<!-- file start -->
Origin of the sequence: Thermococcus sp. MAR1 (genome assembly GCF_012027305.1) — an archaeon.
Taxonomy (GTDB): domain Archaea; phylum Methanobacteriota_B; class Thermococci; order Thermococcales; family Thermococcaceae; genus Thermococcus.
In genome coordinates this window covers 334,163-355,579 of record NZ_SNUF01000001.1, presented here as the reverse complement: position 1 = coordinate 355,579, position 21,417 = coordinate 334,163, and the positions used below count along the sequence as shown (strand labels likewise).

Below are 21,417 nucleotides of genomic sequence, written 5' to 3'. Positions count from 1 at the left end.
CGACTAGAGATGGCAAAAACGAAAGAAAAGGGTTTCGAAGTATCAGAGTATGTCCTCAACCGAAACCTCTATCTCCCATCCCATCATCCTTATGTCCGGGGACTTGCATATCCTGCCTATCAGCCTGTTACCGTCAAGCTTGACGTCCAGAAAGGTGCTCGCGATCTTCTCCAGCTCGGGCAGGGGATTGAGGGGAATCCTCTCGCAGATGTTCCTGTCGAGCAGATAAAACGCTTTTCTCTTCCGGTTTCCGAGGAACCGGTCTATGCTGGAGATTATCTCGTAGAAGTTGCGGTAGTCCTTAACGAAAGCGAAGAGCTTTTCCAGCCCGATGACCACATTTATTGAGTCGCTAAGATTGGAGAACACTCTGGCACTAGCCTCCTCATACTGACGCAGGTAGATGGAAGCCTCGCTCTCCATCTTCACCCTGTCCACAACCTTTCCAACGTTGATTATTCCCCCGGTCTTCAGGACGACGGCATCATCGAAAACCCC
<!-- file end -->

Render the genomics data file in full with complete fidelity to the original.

Origin of the sequence: Thermococcus sp. MAR1 (genome assembly GCF_012027305.1) — an archaeon.
Taxonomy (GTDB): domain Archaea; phylum Methanobacteriota_B; class Thermococci; order Thermococcales; family Thermococcaceae; genus Thermococcus.
In genome coordinates this window covers 334,163-355,579 of record NZ_SNUF01000001.1, presented here as the reverse complement: position 1 = coordinate 355,579, position 21,417 = coordinate 334,163, and the positions used below count along the sequence as shown (strand labels likewise).

Below are 21,417 nucleotides of genomic sequence, written 5' to 3'. Positions count from 1 at the left end.
CGACTAGAGATGGCAAAAACGAAAGAAAAGGGTTTCGAAGTATCAGAGTATGTCCTCAACCGAAACCTCTATCTCCCATCCCATCATCCTTATGTCCGGGGACTTGCATATCCTGCCTATCAGCCTGTTACCGTCAAGCTTGACGTCCAGAAAGGTGCTCGCGATCTTCTCCAGCTCGGGCAGGGGATTGAGGGGAATCCTCTCGCAGATGTTCCTGTCGAGCAGATAAAACGCTTTTCTCTTCCGGTTTCCGAGGAACCGGTCTATGCTGGAGATTATCTCGTAGAAGTTGCGGTAGTCCTTAACGAAAGCGAAGAGCTTTTCCAGCCCGATGACCACATTTATTGAGTCGCTAAGATTGGAGAACACTCTGGCACTAGCCTCCTCATACTGACGCAGGTAGATGGAAGCCTCGCTCTCCATCTTCACCCTGTCCACAACCTTTCCAACGTTGATTATTCCCCCGGTCTTCAGGACGACGGCATCATCGAAAACCCC